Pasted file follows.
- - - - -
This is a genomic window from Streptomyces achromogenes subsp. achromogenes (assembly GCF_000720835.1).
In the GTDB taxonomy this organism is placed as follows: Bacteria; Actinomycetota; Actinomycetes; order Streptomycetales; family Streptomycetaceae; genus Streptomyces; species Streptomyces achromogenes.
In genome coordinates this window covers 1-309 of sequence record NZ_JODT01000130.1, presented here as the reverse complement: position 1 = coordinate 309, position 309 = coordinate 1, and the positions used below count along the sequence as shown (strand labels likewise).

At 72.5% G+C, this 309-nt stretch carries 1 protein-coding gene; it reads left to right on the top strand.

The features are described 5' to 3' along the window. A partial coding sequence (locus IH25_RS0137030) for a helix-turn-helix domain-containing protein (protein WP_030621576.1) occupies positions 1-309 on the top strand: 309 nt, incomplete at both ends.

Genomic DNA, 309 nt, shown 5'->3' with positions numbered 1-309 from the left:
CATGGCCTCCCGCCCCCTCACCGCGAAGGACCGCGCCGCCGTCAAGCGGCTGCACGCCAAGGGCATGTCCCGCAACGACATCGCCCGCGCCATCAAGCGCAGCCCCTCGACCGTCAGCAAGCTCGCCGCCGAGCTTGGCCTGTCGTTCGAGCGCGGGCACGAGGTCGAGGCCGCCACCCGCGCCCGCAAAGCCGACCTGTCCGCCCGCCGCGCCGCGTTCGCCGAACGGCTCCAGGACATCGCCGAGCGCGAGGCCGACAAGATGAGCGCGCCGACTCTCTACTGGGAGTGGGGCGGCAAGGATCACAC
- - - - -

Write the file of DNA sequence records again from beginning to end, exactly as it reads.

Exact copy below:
This is a genomic window from Streptomyces achromogenes subsp. achromogenes (assembly GCF_000720835.1).
In the GTDB taxonomy this organism is placed as follows: Bacteria; Actinomycetota; Actinomycetes; order Streptomycetales; family Streptomycetaceae; genus Streptomyces; species Streptomyces achromogenes.
In genome coordinates this window covers 1-309 of sequence record NZ_JODT01000130.1, presented here as the reverse complement: position 1 = coordinate 309, position 309 = coordinate 1, and the positions used below count along the sequence as shown (strand labels likewise).

At 72.5% G+C, this 309-nt stretch carries 1 protein-coding gene; it reads left to right on the top strand.

The features are described 5' to 3' along the window. A partial coding sequence (locus IH25_RS0137030) for a helix-turn-helix domain-containing protein (protein WP_030621576.1) occupies positions 1-309 on the top strand: 309 nt, incomplete at both ends.

Genomic DNA, 309 nt, shown 5'->3' with positions numbered 1-309 from the left:
CATGGCCTCCCGCCCCCTCACCGCGAAGGACCGCGCCGCCGTCAAGCGGCTGCACGCCAAGGGCATGTCCCGCAACGACATCGCCCGCGCCATCAAGCGCAGCCCCTCGACCGTCAGCAAGCTCGCCGCCGAGCTTGGCCTGTCGTTCGAGCGCGGGCACGAGGTCGAGGCCGCCACCCGCGCCCGCAAAGCCGACCTGTCCGCCCGCCGCGCCGCGTTCGCCGAACGGCTCCAGGACATCGCCGAGCGCGAGGCCGACAAGATGAGCGCGCCGACTCTCTACTGGGAGTGGGGCGGCAAGGATCACAC